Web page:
SF: Experials/Ruler Archetype, World Parents. Experials, coined by the Osmond group, are persons who see reality as the “concrete, direct, personal experience of things as they happen minute by minute and day by day” They are our “practical moralists,” with integrity, and “derive principles of behavior from large, detailed observations” and often apply these to the service of others, valuing action over contemplation. On the other hand, this archetype predisposes them to find change and separation difficult. The goddesses Hestia and Hera depict the SF archetype.

NF: Oceanic/Lover Archetype: Eros. Idealist Temperament. These types can be seen as receptive, flexible, sensitive to the needs of others, mystical and romantic or they can seem moody, helpless, dreamy, even cruel. They subjectify problems. They are oceanic in that “they embrace wholeness” and “because of their fluid, unstructured ways,” which may have more of an affinity with Eastern rather than Western philosophies (Giannini, pp. 197-198) Dionysius and Aphrodite depict the NF archetype.

NT: Ethereals/Sage or Magician Archetype. Rational Temperament: Knowledge. NT’s such as Jung, may be described as “...deeply interested in facts because of the possibility they may sustain a theory,...brilliant, witty, imaginative” or, on the other hand, absentminded, impractical, cold, visionary. (Giannini, p. 199) They are interested in the way things could be without always following through on that with action. Apollo and Athena depict the archetypal patterns of the NT as “cultural inspirers of intellectual and artistic pursuits.” (Giannini, p. 202)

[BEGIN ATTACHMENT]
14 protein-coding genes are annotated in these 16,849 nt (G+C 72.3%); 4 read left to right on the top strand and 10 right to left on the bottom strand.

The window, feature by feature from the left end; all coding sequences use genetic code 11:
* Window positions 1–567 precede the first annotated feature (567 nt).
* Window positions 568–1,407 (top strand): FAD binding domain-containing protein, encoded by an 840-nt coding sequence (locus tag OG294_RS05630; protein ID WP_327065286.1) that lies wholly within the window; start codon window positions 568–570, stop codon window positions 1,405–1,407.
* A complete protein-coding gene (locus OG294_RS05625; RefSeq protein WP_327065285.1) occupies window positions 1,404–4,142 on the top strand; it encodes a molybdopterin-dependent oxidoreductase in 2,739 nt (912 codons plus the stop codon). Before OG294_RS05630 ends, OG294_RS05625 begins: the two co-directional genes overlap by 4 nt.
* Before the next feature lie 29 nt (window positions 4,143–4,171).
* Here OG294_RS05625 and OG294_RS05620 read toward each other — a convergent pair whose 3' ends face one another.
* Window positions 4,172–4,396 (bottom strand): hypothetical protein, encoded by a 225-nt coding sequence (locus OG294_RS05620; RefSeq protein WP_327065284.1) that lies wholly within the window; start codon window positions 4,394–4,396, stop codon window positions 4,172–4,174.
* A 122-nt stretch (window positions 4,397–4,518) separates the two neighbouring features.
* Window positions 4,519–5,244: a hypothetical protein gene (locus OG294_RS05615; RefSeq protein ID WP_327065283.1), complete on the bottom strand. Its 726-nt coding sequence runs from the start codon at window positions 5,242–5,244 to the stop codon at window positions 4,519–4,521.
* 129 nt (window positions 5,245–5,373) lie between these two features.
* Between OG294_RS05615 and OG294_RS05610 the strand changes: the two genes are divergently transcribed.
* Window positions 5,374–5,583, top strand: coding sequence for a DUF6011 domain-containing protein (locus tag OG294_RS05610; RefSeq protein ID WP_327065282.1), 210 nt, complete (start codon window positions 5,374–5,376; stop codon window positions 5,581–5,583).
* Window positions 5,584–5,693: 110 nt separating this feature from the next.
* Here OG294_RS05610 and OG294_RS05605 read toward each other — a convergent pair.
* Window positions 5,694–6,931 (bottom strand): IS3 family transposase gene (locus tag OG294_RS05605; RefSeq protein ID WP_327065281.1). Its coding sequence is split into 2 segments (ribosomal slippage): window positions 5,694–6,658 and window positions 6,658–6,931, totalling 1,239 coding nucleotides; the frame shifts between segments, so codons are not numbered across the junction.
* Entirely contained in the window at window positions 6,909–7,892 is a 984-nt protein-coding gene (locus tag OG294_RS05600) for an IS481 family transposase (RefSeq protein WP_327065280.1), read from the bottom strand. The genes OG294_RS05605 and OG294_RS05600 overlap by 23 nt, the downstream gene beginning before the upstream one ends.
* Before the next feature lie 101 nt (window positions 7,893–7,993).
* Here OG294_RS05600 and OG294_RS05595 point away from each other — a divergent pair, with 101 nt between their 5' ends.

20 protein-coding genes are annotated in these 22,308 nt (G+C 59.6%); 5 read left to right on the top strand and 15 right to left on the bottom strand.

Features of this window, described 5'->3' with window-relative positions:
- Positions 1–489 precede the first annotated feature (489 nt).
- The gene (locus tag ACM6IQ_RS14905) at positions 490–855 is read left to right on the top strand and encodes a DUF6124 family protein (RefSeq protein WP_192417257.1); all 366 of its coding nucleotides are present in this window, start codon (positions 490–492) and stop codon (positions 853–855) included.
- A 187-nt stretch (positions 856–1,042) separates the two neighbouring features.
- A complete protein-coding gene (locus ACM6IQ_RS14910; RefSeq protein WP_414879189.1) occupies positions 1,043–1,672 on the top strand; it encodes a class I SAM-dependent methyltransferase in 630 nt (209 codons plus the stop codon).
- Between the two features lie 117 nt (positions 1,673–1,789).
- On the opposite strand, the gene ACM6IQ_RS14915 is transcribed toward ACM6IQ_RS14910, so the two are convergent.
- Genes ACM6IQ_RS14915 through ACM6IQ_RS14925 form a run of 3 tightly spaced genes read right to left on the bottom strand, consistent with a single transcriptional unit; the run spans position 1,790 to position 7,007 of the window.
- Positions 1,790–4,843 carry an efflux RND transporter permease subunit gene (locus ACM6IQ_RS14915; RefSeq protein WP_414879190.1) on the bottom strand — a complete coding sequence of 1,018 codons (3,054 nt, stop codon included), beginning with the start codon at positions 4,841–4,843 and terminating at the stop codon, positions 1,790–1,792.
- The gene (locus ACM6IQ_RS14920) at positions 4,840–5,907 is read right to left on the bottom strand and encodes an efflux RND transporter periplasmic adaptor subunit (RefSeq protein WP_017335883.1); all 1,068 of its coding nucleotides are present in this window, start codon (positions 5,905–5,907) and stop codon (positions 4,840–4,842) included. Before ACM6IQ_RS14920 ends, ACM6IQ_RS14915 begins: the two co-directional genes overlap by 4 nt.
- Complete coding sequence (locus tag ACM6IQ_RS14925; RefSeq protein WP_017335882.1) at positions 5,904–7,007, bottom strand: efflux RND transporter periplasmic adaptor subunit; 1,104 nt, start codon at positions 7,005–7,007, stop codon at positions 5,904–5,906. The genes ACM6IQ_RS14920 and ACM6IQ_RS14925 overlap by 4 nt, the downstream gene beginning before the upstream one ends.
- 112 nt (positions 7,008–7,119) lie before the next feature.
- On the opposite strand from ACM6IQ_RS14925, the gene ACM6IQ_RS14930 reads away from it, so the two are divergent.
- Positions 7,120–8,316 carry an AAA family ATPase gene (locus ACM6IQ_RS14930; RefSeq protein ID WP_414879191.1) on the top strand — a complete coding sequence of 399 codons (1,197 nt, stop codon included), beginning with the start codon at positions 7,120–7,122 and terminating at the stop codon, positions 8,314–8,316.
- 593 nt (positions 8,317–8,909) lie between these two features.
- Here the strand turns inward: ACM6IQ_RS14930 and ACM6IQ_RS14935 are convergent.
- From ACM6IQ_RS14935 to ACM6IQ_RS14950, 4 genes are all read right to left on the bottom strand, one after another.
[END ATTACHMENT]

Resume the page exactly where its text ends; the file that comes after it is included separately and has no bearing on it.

Giannini emphasizes the importance of this way of looking at function pairs because

…this awareness of the archetypal nature of the four couplings places typology much more into the center of the entire Jungian enterprise...In fact, since the typological compass is the only holistic depiction of Jung’s psychology, its four archetypal couplings seem to embrace every aspect of Jung’s system, especially culminating in a lifetime individuation process. Second, it provides a bridge to Jung for people trained in the MBTI. Third, the four archetypal function couplings...provide more comprehensive behavioral templates than the individual functions for organizing, understanding, and categorizing individuals, societies and intellectual systems in our often chaotic personal and social worlds. Fourth,...the couplings help ground the archetypal images in everyday life, even as the images enlarge and expand the gestalt of the couplings’ characteristics and fields of awareness. Finally, they help us understand more accurately our own psychic anatomy, our relationships, and our work preferences (Giannini, pp. 202-203).